I Need a New Watch

By Laura, Tufts 1+4 Participant

Time is different in Brazil.

There are many reasons why – I went from British summer time with the sun setting at 11pm, to it setting here at 6:30pm. We eat lunch anywhere between 1pm and 4pm, and tea just before going to bed. The buses can come up to 20 minutes before or after their scheduled time. At my apprenticeship, a four hour shift can be considered productive even if we just sit and chat the whole time.

Despite all this, on Monday my timing was actually wrong, even for Brazil.

My alarm went off ready to go to my apprenticeship working in environmental education at Comcap – the waste management department of the city council. I rolled out of bed bleary eyed, having stayed up too late the night before spending time with another fellow at Café Cultura, and forgetting the irregularity of the buses on a Sunday night. I had my normal breakfast of granola and fresh Brazilian bananas in the quiet living room; my host parents work from home and my host sister works in the afternoon so I rarely see them before I leave. The sky was clear outside and I laughed at my change of lifestyle – I used to scrabble to find all my A level folders before leaving for the bus, now I dig through my bags to find my sunglasses. 

The bus was later than usual – I whatsapped the fellow who lives near me as she was planning on getting the same bus as me that morning, to let her know that she could still make it. She still wasn’t there when the bus eventually arrived. 15 minutes into the bus ride my phone vibrated in my bag – she had replied seemingly very confused. “How has it gone if it’s 7:16?”.  I turned my wrist to check my watch, forgetting that it wasn’t there.

After a couple more confused messages we established that the time on my phone was an hour ahead – I was fuming. After all, there is nothing you learn to prize more than sleep when it’s so exhausting living in a space where you don’t speak the language. How on earth had my phone just jumped ahead an hour? And why had no one else’s? Why had I been sat at the bus stop at 7am?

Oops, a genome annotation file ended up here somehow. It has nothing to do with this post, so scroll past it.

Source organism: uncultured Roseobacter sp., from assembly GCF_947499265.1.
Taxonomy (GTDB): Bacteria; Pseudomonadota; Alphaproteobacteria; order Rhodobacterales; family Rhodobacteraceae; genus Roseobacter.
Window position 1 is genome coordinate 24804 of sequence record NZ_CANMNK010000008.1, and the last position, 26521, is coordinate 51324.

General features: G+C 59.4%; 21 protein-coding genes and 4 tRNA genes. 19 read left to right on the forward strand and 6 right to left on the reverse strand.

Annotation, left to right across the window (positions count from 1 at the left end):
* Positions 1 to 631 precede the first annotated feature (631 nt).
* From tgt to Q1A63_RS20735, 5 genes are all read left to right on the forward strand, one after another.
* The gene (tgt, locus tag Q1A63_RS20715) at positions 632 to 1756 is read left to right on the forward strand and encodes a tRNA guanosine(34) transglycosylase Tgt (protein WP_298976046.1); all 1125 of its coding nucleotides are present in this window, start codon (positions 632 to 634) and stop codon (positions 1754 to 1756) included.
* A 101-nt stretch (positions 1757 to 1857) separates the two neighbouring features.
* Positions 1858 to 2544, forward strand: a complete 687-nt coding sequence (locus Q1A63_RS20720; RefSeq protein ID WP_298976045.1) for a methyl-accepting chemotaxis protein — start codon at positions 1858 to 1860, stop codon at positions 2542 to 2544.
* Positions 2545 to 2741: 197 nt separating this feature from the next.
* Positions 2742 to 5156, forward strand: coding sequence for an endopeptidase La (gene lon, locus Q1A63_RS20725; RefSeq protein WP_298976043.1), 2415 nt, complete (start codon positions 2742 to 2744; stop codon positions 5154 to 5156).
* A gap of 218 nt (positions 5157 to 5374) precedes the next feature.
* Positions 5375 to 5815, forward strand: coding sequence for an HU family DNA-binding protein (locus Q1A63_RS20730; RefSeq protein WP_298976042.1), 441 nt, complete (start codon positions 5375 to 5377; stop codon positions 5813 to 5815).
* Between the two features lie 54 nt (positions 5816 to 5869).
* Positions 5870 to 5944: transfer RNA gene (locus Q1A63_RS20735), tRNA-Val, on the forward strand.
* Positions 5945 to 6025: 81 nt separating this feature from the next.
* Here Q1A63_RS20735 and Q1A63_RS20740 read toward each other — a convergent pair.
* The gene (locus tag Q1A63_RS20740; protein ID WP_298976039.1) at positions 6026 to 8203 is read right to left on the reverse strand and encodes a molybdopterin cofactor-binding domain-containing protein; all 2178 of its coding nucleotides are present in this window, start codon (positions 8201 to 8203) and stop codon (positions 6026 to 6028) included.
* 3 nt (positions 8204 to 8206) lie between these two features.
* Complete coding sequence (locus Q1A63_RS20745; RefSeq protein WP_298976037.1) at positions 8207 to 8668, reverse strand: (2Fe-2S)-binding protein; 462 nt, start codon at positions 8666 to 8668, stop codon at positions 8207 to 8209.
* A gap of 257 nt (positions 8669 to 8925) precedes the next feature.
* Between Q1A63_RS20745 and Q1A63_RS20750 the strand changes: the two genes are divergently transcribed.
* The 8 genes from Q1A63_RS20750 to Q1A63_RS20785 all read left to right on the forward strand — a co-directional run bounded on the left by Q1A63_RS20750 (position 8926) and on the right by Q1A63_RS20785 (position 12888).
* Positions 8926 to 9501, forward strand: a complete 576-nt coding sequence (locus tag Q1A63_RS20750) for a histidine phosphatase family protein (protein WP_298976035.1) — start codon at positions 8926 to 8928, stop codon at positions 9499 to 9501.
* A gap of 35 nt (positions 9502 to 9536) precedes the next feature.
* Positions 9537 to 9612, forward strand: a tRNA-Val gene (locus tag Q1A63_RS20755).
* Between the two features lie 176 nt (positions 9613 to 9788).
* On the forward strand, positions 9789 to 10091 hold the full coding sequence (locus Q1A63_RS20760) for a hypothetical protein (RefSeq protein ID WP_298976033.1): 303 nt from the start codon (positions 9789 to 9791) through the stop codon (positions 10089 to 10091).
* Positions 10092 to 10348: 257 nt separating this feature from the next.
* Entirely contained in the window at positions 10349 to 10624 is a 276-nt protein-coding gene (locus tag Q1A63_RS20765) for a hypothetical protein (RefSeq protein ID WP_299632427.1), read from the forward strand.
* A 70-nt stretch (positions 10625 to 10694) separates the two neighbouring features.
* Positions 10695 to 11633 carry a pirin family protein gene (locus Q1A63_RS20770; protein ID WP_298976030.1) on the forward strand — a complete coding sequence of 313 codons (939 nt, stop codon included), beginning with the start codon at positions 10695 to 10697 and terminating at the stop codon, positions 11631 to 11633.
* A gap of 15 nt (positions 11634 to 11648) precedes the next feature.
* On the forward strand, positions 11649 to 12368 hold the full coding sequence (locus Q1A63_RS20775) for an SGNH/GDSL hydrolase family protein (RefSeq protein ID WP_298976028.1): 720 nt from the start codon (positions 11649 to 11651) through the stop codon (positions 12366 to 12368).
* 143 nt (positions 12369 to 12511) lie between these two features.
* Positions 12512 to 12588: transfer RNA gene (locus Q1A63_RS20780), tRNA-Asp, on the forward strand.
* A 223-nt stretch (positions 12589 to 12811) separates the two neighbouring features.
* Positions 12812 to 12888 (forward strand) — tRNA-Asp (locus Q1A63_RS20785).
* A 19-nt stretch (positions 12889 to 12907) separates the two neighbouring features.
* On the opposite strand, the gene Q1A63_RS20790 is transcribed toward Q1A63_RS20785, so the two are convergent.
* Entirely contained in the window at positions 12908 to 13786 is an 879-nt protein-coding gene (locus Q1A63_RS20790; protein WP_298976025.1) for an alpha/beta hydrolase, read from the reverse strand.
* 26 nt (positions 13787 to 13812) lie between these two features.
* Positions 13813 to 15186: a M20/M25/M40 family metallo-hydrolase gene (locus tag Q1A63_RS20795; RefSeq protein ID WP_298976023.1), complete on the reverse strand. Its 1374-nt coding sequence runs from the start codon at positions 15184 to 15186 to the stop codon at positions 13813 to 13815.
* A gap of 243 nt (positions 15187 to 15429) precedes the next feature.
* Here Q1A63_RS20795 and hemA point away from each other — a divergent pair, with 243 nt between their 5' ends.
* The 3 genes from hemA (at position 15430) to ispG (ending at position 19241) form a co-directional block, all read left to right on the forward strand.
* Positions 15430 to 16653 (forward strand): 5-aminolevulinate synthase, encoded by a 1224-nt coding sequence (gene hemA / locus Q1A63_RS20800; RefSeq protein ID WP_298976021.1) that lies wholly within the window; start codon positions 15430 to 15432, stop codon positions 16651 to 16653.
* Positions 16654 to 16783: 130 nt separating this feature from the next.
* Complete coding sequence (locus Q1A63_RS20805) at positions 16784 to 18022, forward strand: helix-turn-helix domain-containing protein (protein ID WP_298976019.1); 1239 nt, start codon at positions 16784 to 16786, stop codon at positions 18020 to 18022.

I realized that I don’t normally wear my sunglasses at the bus stop because the sun isn’t normally that low in the sky at that time. I realized that the neighbor who normally gets the same bus as me wasn’t at the bus stop. And I remembered that I do normally hear one of my host parents showering during breakfast even if I don’t always see them. 

Annoyed at myself, I slumped off the bus and went to get a pão de queijo to pass the time – I now had the choice of arriving at my work an hour before everyone else or sitting at the bus station for an hour. With a surprisingly good bakery and an eBook on my phone, I chose the latter. I messaged another fellow to see if her phone had done the same thing, it hadn’t but she said that “it’s Temer’s fault”. At, what I now knew to be 7:30 on a Monday morning, I was too confused and delirious not to believe this, and I googled what President Temer could possibly have to do with my phone’s clock.

It turns out, in one of the most random pieces of legislation I’ve ever read about, President Temer decided to change when the south of Brazil would change between summer and standard time, and also alter which states used summer time. Apparently my phone provider didn’t get the memo, and jumped forward an hour two weeks early. Still grumpy over my lost hour of sleep, I was reminded that I’d have to do the same thing again in a fortnight.

Lots of people at home have been asking what Brazil is like. This is a hard question to answer, but I guess this experience gives you some insight: more sun than I’d ever seen at home, questionable public transport, a relaxed pace of life, unbelievable politics and unpredictable days. Oh, and technology doesn’t work very well. My watch broke a week after arriving and I’m now skeptical of my phone.

This morning it was very sunny again. As I reached into my bag to put on my sun glasses, I caught myself and glanced at my phone. Not again my friend.

My bus stop view

Home Is Where the Dog Is